I’d like to say that I still wouldn’t buy one, but at this stage, I don’t think I can afford one even if I wanted to.


Paddy McGrath
Instagram: pmcgphotos
Twitter: pmcgphotos



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You gotta love the 86


Im glad i got the opportunity to have a chat with you Paddy, any coverage of this event just does not do it justice. It simply just has to be seen to be appreciated!! :D That being said, you've done an awesome job of capturing the magic of it!


Cheers, Eddy. Good to talk to you!


By far the most fun slow car I've driven. Every time I think about selling to make room for another car I drive it and realize I can't part with it. I'm bias but everyone should drive an AE at full tilt at least once.


“Not Japan” it’s funny that you had to say that. Lol


Just covering my own ass!


Is that 111 car a Celica? And if so, are there more pictures?


Not in its current guise, but we have featured it previously –


I remember that article. Love this car! I wouldn't have guessed it was the same car with the visual change. I'm looking to build an RA21 Celica in the near future. Something about these cars just gets me.


I do believe it is. You can check this out for more pics of it.


Some amazing photos Paddy, good stuff


WOW a truly AE86 Madness


What's not to like about them?!


Pockets which aren't mint.


Pockets are always mint laaaaaaad


So glad I decided to go there. It was an awesome event.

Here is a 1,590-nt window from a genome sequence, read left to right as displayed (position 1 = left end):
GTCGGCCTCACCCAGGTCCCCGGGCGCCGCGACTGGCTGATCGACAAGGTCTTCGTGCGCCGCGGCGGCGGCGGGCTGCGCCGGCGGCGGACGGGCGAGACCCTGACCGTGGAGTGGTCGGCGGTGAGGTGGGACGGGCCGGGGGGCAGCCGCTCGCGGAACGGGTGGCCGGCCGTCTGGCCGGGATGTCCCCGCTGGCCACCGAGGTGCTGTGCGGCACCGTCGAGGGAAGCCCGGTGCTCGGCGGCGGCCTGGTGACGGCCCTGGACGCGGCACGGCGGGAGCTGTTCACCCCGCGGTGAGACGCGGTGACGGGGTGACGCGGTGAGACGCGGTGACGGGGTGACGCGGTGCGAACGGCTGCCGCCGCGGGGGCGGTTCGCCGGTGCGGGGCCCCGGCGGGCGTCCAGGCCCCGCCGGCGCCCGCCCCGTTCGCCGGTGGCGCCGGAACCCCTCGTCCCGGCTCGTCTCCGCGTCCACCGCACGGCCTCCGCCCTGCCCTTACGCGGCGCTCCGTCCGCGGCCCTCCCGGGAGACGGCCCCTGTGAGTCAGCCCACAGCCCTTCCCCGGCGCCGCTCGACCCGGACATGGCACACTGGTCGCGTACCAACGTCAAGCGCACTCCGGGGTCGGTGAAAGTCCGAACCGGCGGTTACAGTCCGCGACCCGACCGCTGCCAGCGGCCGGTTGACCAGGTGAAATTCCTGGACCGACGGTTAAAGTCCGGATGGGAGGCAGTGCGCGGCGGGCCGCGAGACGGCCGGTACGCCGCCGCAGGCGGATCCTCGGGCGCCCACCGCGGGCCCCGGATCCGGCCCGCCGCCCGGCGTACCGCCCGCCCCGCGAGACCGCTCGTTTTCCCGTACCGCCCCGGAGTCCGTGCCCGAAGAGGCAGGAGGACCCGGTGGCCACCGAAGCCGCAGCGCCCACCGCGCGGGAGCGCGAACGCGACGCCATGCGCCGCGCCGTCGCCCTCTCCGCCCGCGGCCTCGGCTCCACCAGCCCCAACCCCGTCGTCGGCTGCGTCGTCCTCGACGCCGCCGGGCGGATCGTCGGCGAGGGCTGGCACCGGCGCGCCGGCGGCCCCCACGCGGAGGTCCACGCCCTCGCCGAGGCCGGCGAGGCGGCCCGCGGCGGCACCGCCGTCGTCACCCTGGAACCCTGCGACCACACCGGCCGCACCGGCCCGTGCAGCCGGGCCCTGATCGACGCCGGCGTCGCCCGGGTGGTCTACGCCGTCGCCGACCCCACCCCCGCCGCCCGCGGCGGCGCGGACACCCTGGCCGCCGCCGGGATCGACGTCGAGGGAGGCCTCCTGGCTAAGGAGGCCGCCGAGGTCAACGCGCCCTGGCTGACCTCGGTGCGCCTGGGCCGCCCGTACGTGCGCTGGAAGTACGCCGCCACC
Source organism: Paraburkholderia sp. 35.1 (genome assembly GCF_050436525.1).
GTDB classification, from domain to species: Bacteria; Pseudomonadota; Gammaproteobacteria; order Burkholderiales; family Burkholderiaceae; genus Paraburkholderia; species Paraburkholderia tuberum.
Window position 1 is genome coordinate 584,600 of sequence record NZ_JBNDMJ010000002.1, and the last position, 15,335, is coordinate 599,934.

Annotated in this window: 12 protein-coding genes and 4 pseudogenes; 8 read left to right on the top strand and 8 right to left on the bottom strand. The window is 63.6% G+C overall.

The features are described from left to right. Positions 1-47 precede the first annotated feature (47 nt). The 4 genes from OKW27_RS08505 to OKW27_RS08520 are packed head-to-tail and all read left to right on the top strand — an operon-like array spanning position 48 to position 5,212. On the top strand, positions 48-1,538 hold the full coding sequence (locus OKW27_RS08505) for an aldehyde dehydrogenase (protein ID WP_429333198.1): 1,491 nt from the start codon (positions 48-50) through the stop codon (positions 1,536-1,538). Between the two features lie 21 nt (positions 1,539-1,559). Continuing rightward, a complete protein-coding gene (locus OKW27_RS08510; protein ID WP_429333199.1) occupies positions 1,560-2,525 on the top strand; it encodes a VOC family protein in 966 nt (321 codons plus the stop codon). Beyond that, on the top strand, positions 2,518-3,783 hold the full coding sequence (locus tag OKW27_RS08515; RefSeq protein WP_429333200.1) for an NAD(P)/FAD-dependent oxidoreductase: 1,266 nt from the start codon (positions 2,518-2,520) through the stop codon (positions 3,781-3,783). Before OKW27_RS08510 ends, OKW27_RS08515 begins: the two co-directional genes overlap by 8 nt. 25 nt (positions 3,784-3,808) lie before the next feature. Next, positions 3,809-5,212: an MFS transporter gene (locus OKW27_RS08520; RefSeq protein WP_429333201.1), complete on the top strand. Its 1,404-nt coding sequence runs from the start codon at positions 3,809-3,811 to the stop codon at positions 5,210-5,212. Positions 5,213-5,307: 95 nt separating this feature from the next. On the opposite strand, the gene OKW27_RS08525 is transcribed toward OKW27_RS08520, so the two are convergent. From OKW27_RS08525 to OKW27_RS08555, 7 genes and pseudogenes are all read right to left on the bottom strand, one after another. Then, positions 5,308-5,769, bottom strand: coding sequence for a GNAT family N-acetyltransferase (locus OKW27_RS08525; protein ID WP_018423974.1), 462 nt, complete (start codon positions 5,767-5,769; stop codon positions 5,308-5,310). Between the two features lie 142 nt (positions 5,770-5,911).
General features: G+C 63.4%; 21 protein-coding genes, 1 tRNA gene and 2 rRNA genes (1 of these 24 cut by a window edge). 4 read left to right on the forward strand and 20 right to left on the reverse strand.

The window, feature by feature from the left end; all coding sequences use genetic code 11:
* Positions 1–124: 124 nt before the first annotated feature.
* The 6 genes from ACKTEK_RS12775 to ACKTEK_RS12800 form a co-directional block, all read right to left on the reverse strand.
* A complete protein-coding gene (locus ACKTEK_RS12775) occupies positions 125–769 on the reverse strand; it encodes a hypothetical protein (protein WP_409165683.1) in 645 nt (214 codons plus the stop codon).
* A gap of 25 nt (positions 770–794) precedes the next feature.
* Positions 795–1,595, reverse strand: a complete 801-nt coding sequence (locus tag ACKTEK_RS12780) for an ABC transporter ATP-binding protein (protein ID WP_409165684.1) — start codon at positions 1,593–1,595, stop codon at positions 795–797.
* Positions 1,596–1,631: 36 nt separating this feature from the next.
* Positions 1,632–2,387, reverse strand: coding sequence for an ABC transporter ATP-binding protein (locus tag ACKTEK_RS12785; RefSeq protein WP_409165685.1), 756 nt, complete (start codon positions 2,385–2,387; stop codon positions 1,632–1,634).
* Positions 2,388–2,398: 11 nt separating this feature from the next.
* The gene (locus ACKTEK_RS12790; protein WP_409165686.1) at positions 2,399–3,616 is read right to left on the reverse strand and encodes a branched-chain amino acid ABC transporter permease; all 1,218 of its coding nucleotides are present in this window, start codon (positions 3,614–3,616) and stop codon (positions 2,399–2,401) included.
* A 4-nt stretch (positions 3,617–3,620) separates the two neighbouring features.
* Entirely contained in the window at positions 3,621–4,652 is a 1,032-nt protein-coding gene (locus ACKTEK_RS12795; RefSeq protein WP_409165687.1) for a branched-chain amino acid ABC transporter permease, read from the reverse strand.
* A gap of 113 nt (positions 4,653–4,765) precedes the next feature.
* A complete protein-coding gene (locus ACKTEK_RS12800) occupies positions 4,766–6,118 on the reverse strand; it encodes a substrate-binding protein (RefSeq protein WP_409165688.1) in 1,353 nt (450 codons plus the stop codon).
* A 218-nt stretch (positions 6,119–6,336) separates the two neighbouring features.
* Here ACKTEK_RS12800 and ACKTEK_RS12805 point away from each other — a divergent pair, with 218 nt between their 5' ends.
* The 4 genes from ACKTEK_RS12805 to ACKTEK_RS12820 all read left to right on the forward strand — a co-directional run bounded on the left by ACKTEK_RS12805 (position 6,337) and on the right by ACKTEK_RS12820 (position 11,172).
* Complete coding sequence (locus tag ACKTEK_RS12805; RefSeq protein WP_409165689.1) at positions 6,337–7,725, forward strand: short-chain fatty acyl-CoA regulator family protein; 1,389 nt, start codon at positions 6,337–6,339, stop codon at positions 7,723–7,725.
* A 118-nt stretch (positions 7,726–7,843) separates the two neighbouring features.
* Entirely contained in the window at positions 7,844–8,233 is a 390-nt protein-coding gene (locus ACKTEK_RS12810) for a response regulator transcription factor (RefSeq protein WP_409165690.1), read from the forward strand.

Anyone who puts spotlights on an 86 should be hung drawn and quartered.
Such a terrible idea


You do know that the ae86 always had a huge presence in rallying right? And i hope you also know that in Ireland and Europe in general,rallying is probably the biggest form of autosport. Spotlights on a 86 is a rally thing,some people like it,some don´t, but it is a look that will always be popular


If all your friends jumped off a cliff, would you?
Just because you can, doesn't mean you should etc etc

I mean, if you like putting tumors on the front of a car and completely ruining the look of it then sweet, whatever you're into....


Paddy, how much would a good condition AE86 cost in Ireland?


Talking to a few people at the event, a budget of €10-€15k would be needed for something 'good' with regards to a Japanese model. A good UK / Ireland car could be worth €20k plus.


That's really interesting to see how highly coveted UK/Ireland cars are in relation to other parts of the world. I've owned my Canadian AE86 for 21 years and have witnessed the ebbs and flows of the "scene" here in Alberta. You don't see too many of them on the road anymore although there is the odd one at a car show. The ones that pop up on the classifieds are either rust buckets ($3-6K), half stripped "drift missiles" ($6-10k), or (in some very rare cases) pristine examples.

The funny thing is that the pristine ones are typically listed at $10-12K CAD but nobody buys them. Most people leave comments saying that it's over priced. What A LOT of those critics don't understand is that buying one that has been ravaged by tin worm is going to cost an arm and leg to get under control. Getting a seasoned auto body technician to cut, patch, and paint a vehicle this old is never going carry a good return on investment. It's got to be a labour of love otherwise it will never be finished.


Prices vary wildly depending on spec etc. For some reason the UK spec car fetch more of a premium in Ireland. Looking the few cars for sale at the moment your looking at 10k euro for a car that is in road worthy condition, mods being wheels, suspension, exhaust, but realistically could do with a respray and inevitably some welding. Prices go up from there. Booters were traditionally a few thousand cheaper but have now began to creep up to coupe prices from a few years ago


Thank you for the information Peter. I had to really think about what a "booter" was for a minute! Lol

Jay Soh Tsu Chung

Picture #47 is lit! And will there be a feature on the BN Sports car?


Can't miss those crazy black curls